Donald Trump's third national security adviser John Bolton has a group of associates outside the White House some call the "shadow" National Security Council for their influential role in shaping the adviser's operations within the administration.
The New York Times reported Monday that Bolton's "shadow NSC" includes Charles M. Kupperman, a former official in the Ronald Reagan administration that currently holds a temporary leadership position on the council. Three other Bolton associates — Frederick H. Fleitz, Sarah Tinsley and David Wurmser — are also in consideration for jobs on the NSC as well.
After being hired in March to replace H.R. McMaster, Bolton, the Times noted, "engaged in his own speeded-up transition process" with the help of his outside advisers. They work out of downtown D.C. offices associated with the adviser's various conservative political organizations, and help provide advice on the NSC's operations as well as assisting in vetting "prospective new hires for views that would be compatible with his own."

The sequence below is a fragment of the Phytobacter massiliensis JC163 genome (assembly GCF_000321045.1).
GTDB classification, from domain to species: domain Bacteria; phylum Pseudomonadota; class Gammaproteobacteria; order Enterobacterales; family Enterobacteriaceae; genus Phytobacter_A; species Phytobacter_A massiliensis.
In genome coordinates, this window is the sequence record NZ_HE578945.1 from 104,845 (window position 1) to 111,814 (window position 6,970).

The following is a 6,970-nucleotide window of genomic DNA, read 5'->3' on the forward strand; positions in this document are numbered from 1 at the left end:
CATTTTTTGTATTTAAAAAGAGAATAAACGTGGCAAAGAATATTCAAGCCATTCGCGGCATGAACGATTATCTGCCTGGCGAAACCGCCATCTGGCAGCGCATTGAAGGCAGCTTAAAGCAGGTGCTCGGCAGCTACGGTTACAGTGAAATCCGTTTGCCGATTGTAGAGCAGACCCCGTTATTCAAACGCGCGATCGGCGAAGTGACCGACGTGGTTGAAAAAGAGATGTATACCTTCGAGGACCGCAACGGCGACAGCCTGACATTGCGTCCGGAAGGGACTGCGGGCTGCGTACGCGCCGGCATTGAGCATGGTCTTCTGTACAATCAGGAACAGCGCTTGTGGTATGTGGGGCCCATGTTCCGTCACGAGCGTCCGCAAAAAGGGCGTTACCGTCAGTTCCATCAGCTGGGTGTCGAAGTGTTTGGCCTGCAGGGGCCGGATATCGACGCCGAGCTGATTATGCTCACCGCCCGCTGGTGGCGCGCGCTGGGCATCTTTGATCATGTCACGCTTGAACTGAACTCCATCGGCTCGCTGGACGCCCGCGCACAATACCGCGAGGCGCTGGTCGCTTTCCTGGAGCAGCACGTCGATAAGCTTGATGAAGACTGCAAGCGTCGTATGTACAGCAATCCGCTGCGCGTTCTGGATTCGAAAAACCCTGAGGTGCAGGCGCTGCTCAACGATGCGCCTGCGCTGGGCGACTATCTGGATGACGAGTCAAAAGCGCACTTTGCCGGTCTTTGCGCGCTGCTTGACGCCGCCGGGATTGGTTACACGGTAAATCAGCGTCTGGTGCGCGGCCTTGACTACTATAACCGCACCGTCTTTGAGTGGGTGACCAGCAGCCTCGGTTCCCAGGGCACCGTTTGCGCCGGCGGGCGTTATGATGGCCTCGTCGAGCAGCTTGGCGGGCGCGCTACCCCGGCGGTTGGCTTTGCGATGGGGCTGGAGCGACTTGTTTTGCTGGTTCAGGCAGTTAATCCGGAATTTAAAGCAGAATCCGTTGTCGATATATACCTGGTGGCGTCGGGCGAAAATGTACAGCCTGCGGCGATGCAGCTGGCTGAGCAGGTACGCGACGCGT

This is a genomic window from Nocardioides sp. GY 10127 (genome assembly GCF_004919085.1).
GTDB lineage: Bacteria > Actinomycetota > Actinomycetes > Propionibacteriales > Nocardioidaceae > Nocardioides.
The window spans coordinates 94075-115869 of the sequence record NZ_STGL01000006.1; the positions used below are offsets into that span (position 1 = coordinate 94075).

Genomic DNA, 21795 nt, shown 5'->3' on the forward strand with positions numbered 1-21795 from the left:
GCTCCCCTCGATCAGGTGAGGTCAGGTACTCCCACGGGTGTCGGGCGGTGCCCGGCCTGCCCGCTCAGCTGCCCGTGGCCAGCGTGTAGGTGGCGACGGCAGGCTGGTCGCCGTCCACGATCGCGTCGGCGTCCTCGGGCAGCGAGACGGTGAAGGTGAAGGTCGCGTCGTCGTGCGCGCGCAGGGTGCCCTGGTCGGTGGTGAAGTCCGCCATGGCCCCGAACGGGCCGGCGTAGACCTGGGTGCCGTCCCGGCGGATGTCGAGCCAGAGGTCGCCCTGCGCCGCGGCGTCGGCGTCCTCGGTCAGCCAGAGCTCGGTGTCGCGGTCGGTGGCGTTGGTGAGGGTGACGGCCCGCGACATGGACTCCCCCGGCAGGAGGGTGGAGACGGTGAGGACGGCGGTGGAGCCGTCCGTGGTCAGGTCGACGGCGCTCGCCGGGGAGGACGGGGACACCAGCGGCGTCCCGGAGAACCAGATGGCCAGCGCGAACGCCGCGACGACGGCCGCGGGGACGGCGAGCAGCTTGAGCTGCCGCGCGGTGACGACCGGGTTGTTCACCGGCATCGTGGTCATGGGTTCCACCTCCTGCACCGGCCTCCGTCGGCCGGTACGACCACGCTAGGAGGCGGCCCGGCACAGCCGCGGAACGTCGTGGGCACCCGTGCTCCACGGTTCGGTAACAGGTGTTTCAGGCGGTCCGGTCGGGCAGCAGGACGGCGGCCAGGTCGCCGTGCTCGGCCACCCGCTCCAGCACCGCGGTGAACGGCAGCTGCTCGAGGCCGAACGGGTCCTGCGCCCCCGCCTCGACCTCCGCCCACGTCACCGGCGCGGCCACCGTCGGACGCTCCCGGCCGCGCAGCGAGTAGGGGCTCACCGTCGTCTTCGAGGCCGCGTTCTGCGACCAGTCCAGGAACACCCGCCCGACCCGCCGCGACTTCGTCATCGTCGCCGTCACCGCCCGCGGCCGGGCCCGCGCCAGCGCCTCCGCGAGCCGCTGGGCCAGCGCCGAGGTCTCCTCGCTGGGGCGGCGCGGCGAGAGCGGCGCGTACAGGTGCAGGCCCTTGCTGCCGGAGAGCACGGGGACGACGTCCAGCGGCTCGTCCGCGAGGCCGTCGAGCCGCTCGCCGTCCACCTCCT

Bolton's use of temporary and informal advisers "has raised concerns among government watchdog organizations and N.S.C. veterans and scholars, who say it raises questions of conflicts of interest, and creates an echo chamber of identical views with little room for dissent at the agency charged with coordinating policy throughout the government’s military, foreign policy and intelligence communities and synthesizing the best advice for the president."
One such associate is Matthew C. Freedman, a conservative operative Bolton met in the 1980's considered to be the most influential of all the "shadow NSC" members.
"After his early foray in government," the Times reported, "Mr. Freedman went on to become a foreign lobbyist working with Paul Manafort in the 1980s and 1990s for sometimes unsavory but well-paying foreign leaders, including Ferdinand Marcos, the Philippine strongman."
Freedman also worked on the Trump transition team, but was kicked off after he used an email address from one of his lobbying jobs to conduct government business. He interviewed potential NSC hires from one of Bolton's DC offices, and has reportedly been a driving factor behind massive firings at the NSC since Bolton took over as national security adviser — an allegation Freedman denies.